The real issue is whether we can celebrate the good that has come out of the General Assembly, and continue to reckon together with the big issue, and simply accept that Presbyterians have on this general topic (homosexuality) a divergence of beliefs, opinions, and views. As you who read my blog well know by now, I think any move to continue to splinter and outright divide the church (and Christians) is not only wrong, it is un-Christlike. For most congregations in the PC(USA), this is much more a theoretical issue than a practical one. Just as there was no rush of homosexual candidates for teaching and/or ruling elder after the last General Assembly, I strongly suspect there would have been no rush on Presbyterian churches of gay couples wanting to get married if the liberals had prevailed.

First, in most states, no matter what the PC(USA) had done, gay marriage is against the law. Second, I suspect that most gay couples desiring to get married likely will choose some place where everyone will applaud the decision (which surely is not the case, at least at this time, in our denomination).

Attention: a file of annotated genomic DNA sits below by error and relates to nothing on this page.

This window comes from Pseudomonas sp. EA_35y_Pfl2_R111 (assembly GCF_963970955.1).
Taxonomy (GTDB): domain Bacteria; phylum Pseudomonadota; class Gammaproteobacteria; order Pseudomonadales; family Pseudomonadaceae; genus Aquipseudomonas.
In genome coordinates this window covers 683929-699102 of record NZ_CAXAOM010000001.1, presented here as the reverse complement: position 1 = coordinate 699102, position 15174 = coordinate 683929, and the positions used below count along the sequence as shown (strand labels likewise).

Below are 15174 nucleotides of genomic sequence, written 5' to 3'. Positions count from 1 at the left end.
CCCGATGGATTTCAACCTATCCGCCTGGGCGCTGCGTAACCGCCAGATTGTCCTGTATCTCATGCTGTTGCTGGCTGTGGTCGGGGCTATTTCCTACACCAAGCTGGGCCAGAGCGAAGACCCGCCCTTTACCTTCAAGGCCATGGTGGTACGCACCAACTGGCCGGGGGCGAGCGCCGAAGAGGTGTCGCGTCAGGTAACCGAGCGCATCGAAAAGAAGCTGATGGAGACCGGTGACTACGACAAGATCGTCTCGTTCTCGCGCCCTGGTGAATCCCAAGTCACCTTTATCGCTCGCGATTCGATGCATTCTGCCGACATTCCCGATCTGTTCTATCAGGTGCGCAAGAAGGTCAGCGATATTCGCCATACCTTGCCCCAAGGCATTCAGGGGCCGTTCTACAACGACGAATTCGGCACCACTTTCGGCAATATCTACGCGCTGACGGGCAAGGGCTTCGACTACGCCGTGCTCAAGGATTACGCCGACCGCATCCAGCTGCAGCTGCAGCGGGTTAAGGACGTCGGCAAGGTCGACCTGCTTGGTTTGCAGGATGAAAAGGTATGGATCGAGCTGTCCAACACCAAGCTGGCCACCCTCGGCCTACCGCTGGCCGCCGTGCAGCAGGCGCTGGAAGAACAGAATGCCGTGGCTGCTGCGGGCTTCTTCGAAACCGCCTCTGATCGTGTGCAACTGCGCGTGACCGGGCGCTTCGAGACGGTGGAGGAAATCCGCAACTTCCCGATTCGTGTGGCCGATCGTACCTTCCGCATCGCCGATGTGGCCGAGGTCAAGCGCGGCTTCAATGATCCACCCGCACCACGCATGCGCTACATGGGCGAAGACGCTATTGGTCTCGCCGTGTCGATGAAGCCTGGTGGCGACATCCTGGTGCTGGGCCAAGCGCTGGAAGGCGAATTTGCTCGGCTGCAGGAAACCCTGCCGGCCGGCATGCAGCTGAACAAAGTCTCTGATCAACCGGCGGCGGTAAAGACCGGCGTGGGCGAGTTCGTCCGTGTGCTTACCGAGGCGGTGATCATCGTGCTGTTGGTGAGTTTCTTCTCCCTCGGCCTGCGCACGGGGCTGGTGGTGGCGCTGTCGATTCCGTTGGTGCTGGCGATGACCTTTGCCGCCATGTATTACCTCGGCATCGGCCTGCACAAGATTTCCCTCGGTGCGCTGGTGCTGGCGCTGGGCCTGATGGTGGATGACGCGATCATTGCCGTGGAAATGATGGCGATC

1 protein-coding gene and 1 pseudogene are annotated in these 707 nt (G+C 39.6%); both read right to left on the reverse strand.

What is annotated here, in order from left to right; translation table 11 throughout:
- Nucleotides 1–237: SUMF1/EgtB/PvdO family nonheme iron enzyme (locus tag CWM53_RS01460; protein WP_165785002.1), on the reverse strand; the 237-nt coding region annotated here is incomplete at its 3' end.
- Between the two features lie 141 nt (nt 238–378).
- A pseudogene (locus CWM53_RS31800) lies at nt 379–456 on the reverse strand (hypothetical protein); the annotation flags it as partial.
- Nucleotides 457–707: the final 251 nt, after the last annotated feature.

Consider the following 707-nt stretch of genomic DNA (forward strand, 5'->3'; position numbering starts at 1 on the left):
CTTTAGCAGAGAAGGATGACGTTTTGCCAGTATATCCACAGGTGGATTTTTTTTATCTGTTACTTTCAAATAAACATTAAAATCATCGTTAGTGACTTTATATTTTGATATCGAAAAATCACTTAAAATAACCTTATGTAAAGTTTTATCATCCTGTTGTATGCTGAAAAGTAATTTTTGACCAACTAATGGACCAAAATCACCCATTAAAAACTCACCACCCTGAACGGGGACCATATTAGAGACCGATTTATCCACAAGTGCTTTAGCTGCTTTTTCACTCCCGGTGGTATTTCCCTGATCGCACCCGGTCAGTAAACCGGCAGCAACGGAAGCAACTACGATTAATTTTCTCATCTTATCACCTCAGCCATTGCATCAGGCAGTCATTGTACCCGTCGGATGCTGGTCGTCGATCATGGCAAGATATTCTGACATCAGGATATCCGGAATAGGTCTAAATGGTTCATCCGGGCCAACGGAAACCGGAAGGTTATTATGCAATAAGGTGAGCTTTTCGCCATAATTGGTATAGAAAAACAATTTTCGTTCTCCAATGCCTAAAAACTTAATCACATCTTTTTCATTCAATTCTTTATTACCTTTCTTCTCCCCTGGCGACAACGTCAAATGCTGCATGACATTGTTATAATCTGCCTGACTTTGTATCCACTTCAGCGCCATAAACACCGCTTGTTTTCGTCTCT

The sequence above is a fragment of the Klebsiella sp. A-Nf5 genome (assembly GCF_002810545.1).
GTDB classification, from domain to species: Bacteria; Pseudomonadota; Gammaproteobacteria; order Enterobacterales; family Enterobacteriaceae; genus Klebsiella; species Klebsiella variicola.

So, for the meantime, the question is whether we can openly discuss this issue without it either driving us apart or becoming the only issue we want to talk about.

Many will now argue (on both sides) that this is not just about homosexuality. They will say it is about integrity. They will say it is how we view Scripture. They will say it is about who we understand Jesus Christ to be. They will say it is about compassion (or lack thereof). They will say it is about human rights (or lack there of). If so, let left and right engage on those topics rather than divide over them. I can’t think of a better time in the life of the church to get into an honest and deep discussion going about integrity, Scripture, Jesus Christ, compassion, and human rights. Do we really think God would be upset for Christians with different understandings on some issues to gather together, to worship together, and reason together? Do we not believe the Jesus foresaw all of this coming? Do we really think that dividing is what Jesus is hoping we will do?